Sometimes I play this game in my head, where if I could erase one entire boxset from my brain, just so I could rewatch it all again with the same glorious feelings of anticipation and excitement, what would I pick?
Each and every time, it would be “Lost”. If I was trying to be a cool girl, it would be “The Wire”, which incidentally is an impeccable watch, but no – Lost Season one and two is where my heart lies (let’s not talk about the seasons which followed, that was a tragedy for us all that is best left unspoken of).
I like to play this very same game with restaurants, I adore the delicious suspense of making a reservation, of reading and re-reading a menu at any spare moment like a teenager reading a love letter (WhatsApp?) From their crush. The eagerness for the day to arrive that you’ll hop off the tram and beeline for King Street, one of my favourite streets in Manchester and breeze into the new restaurant of one of your all time favourite chefs. That place, if you hadn’t already guessed, is Kala; newborn of Gary Usher and Elite Bistros and sister of Hispi amongst many others.
Experiencing Kala was like rediscovering my love for Hispi and Wreckfish all over again. Whilst there are elements to Kala which set it apart from its siblings, there’s a running theme of simple, back-to-basics, honest hospitality and a kitchen pumping out waves of hunger-inducing aromas which oozes from every restaurant.
We began our evening with gin, sourdough bread and whipped brown butter. Stealing glances at the menu in-between dives, pretending to consider what we had already decided two weeks prior when we made our reservation.
To start, aged beef tartare, oyster and beef fat croutons.
As delectable as it is photogenic.
Roasted octopus, sunflower seed puree, salsa macha and lime.
For me, when octopus is done well, not chewy or rubbery – it can be better than lobster – this octopus was simply exemplary and my favourite of the two.
Normally, I never opt for the same dish as someone else as it limits the opportunity to smorgasbord the menu, however for mains, neither of us would compromise and both plumped for the braised featherblade.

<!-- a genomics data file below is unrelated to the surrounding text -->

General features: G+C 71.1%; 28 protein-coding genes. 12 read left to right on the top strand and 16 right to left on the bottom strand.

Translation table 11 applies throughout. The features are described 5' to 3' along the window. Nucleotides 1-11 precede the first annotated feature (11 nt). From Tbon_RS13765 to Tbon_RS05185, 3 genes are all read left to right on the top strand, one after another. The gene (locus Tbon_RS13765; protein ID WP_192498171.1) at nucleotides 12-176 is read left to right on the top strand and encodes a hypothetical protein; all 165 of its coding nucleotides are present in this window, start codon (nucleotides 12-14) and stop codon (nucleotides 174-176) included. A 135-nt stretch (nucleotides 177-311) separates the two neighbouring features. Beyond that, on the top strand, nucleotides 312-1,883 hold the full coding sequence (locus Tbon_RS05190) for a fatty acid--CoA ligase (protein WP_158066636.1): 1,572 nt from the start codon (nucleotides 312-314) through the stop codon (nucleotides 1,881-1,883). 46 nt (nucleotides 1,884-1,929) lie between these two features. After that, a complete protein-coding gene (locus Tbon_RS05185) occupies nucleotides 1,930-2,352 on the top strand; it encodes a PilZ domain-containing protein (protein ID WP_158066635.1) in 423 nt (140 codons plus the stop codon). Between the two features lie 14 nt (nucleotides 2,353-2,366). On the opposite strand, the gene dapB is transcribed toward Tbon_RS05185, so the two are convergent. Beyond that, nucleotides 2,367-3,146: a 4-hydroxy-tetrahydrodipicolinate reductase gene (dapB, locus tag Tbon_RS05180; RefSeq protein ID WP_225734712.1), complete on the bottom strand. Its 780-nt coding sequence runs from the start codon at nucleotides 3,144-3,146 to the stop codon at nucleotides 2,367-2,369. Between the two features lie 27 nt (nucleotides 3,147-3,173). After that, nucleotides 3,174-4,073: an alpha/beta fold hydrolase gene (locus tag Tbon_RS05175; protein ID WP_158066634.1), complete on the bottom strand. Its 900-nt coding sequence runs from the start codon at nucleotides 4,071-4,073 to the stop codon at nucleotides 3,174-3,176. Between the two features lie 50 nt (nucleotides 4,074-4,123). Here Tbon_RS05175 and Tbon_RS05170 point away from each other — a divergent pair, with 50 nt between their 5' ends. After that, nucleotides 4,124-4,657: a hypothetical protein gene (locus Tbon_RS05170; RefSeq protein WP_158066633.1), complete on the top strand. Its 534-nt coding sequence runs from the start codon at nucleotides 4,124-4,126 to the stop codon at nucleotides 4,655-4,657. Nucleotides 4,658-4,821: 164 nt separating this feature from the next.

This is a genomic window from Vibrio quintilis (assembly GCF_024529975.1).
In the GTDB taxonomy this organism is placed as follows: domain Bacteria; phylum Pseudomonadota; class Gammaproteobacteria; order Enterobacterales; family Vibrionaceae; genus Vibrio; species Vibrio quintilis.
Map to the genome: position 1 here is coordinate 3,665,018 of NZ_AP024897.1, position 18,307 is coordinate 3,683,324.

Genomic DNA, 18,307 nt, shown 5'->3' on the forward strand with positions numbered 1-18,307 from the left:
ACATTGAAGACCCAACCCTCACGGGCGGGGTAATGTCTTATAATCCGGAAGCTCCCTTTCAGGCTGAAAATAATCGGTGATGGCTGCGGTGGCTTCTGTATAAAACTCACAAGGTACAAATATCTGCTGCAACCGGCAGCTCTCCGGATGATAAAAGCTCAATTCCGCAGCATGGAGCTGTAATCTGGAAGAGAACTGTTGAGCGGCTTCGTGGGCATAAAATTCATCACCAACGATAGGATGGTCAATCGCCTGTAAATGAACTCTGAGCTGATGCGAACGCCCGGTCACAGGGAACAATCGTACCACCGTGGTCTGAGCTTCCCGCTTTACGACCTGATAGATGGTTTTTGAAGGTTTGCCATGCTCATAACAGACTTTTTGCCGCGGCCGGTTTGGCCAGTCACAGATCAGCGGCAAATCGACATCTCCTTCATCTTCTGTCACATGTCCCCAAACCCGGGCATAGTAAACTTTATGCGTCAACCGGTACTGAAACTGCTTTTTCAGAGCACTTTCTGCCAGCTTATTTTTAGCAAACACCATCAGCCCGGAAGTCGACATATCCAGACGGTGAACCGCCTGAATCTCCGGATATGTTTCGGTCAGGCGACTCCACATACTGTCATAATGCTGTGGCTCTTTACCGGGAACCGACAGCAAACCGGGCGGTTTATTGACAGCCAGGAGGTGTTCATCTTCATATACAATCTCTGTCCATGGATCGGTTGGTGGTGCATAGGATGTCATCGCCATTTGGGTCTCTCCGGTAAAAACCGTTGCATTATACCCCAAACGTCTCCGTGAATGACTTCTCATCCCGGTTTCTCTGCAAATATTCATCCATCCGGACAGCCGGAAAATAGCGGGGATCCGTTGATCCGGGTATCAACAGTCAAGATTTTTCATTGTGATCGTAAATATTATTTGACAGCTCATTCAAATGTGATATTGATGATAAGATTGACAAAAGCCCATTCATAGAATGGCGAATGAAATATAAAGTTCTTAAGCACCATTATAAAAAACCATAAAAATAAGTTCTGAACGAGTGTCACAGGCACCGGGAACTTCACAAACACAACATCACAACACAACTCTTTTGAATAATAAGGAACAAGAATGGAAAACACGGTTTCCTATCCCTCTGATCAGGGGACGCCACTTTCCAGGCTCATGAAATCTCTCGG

Truly, the most sensational plate of food.
Melt in the mouth meat, caramelised carrot nuzzling up against fluffy but crisp truffle parmesan chips, and the sauce which flavours my dreams – pickled walnut.
A diversity of flavours, intensely rich, gotta-be-cooked-in-a-vat-of-butter-because-how-else-does-it-taste-so-good levels of wonderful. EVERYONE should have this dish at least once in their life.
For pudding, we took on the dark chocolate tarte and the banoffee choux bun. The tart is delicious, decadent, but if you’re struggling for room the banoffee choux should take your priority, always.
Served with roasted banana ice cream and whipped cream. Don’t even think about sharing.
Some people just have a knack of delivering the goods to people who appreciate exquisite yet comforting as f*** food – and Gary Usher is one of them.
Food here might not be cheap but for the level of quality, innovation and care that’s served with every plateful, you’re getting an absolute bargain.
Oh! And did you know they do brekkie?
Pan fried chicken livers, aioli, toasted sourdough, parsley salad.
Smoked haddock, Vadouvan spiced risotto, poached egg.
Just in case you didn’t quite get your fill the night before.
In the evenings, I’d make a reservation but for mid-mornings, just pop in and tuck in.
Enjoy your new favourite place.